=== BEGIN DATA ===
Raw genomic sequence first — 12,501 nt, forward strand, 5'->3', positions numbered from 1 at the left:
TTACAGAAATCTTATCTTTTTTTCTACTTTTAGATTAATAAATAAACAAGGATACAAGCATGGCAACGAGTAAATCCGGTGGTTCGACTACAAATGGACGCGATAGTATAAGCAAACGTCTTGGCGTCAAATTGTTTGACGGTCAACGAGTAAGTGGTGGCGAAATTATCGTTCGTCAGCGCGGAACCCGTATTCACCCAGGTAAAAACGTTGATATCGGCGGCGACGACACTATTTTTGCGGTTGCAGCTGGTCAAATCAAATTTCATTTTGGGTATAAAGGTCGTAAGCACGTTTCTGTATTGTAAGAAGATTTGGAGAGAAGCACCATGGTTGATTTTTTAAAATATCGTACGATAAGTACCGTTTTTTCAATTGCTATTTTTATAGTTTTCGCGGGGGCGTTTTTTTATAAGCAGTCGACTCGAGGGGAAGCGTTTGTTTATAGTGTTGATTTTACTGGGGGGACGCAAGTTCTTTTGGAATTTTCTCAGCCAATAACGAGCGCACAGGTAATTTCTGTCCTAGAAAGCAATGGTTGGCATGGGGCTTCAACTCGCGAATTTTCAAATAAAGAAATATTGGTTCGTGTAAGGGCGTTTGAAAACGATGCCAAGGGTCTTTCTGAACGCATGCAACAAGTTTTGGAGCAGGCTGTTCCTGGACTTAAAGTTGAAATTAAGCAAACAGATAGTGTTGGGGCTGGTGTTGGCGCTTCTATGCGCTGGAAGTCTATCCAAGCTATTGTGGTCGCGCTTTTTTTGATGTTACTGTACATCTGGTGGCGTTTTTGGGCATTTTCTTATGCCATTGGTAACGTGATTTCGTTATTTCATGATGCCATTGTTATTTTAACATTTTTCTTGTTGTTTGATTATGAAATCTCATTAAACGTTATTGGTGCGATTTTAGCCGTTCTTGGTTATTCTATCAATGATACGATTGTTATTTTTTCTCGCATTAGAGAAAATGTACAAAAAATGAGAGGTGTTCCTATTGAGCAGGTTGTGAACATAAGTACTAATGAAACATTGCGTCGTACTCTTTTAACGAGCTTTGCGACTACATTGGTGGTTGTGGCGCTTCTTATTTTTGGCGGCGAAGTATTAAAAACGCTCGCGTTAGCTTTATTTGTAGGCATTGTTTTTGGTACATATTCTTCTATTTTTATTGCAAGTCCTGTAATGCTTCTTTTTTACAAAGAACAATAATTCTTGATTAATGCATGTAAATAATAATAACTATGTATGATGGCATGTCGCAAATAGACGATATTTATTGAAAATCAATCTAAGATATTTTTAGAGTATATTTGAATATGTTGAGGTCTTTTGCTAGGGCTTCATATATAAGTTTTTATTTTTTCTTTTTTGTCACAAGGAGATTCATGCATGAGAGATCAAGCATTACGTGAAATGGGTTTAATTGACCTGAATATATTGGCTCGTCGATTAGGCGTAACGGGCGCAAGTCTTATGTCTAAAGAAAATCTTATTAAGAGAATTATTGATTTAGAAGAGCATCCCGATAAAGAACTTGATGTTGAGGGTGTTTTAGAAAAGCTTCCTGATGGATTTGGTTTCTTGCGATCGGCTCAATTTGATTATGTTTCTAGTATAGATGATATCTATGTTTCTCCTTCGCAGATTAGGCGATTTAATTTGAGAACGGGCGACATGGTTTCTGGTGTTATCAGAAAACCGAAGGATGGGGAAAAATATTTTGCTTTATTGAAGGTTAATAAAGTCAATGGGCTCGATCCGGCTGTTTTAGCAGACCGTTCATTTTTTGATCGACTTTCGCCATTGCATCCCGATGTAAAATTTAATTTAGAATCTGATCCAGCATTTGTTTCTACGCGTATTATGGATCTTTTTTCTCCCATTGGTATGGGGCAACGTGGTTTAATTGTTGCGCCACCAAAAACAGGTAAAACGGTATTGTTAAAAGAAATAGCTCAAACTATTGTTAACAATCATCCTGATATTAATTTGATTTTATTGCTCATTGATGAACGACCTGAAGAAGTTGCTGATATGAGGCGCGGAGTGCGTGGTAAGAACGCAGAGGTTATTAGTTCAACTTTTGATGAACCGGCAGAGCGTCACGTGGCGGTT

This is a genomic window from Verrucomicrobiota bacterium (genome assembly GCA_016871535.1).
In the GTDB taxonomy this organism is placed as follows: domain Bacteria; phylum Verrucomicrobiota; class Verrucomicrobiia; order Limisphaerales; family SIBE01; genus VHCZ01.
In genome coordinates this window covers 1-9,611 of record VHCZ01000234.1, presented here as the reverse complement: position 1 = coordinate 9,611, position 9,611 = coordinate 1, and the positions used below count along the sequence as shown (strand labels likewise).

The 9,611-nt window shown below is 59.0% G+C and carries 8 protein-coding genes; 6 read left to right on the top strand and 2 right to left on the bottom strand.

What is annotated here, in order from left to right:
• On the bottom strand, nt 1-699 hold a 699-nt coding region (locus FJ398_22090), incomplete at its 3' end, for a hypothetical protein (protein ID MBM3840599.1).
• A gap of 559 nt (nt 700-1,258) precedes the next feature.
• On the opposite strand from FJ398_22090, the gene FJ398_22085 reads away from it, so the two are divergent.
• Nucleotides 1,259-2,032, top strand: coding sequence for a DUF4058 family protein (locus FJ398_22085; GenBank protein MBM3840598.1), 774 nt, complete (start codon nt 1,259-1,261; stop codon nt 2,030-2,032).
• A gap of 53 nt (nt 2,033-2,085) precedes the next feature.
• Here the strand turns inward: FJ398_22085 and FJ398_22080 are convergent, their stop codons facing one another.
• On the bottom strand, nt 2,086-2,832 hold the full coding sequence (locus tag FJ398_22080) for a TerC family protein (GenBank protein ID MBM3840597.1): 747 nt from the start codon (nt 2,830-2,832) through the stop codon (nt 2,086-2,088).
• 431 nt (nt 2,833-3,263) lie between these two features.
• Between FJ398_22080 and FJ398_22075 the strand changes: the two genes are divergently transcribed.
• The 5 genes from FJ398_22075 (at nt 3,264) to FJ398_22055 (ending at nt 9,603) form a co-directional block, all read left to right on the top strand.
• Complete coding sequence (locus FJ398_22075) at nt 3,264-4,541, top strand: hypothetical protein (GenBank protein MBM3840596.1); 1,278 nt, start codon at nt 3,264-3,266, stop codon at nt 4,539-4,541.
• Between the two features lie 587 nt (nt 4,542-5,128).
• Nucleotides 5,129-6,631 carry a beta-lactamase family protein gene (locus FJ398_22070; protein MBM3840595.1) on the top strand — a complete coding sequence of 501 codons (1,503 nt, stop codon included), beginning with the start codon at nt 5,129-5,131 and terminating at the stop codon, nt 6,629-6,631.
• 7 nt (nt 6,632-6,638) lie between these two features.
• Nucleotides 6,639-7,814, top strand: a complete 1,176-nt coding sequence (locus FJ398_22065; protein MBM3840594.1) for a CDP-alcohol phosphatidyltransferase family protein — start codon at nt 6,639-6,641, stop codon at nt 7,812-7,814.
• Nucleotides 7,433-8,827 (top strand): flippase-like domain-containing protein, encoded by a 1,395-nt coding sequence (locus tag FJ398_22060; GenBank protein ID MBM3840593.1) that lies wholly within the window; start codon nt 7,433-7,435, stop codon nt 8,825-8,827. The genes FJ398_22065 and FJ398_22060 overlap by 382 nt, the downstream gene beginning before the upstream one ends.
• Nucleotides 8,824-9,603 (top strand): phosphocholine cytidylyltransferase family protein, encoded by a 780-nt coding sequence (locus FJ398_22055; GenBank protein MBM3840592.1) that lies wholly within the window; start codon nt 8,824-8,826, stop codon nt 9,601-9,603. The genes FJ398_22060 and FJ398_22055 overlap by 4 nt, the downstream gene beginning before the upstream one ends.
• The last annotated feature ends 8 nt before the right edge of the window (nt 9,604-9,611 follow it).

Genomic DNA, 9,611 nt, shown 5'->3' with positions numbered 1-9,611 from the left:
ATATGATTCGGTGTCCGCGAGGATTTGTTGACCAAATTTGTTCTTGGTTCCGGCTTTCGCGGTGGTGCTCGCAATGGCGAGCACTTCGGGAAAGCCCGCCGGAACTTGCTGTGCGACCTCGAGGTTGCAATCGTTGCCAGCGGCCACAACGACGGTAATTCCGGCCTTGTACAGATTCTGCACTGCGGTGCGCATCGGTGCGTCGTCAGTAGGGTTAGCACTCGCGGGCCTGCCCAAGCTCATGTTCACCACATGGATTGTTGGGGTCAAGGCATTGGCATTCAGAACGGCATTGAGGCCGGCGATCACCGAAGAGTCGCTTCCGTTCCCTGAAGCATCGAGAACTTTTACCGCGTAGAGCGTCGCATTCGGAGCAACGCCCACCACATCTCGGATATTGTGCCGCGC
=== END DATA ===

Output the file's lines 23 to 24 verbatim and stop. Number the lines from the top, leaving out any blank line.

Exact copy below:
• Nucleotides 7,433-8,827 (top strand): flippase-like domain-containing protein, encoded by a 1,395-nt coding sequence (locus tag FJ398_22060; GenBank protein ID MBM3840593.1) that lies wholly within the window; start codon nt 7,433-7,435, stop codon nt 8,825-8,827. The genes FJ398_22065 and FJ398_22060 overlap by 382 nt, the downstream gene beginning before the upstream one ends.
• Nucleotides 8,824-9,603 (top strand): phosphocholine cytidylyltransferase family protein, encoded by a 780-nt coding sequence (locus FJ398_22055; GenBank protein MBM3840592.1) that lies wholly within the window; start codon nt 8,824-8,826, stop codon nt 9,601-9,603. The genes FJ398_22060 and FJ398_22055 overlap by 4 nt, the downstream gene beginning before the upstream one ends.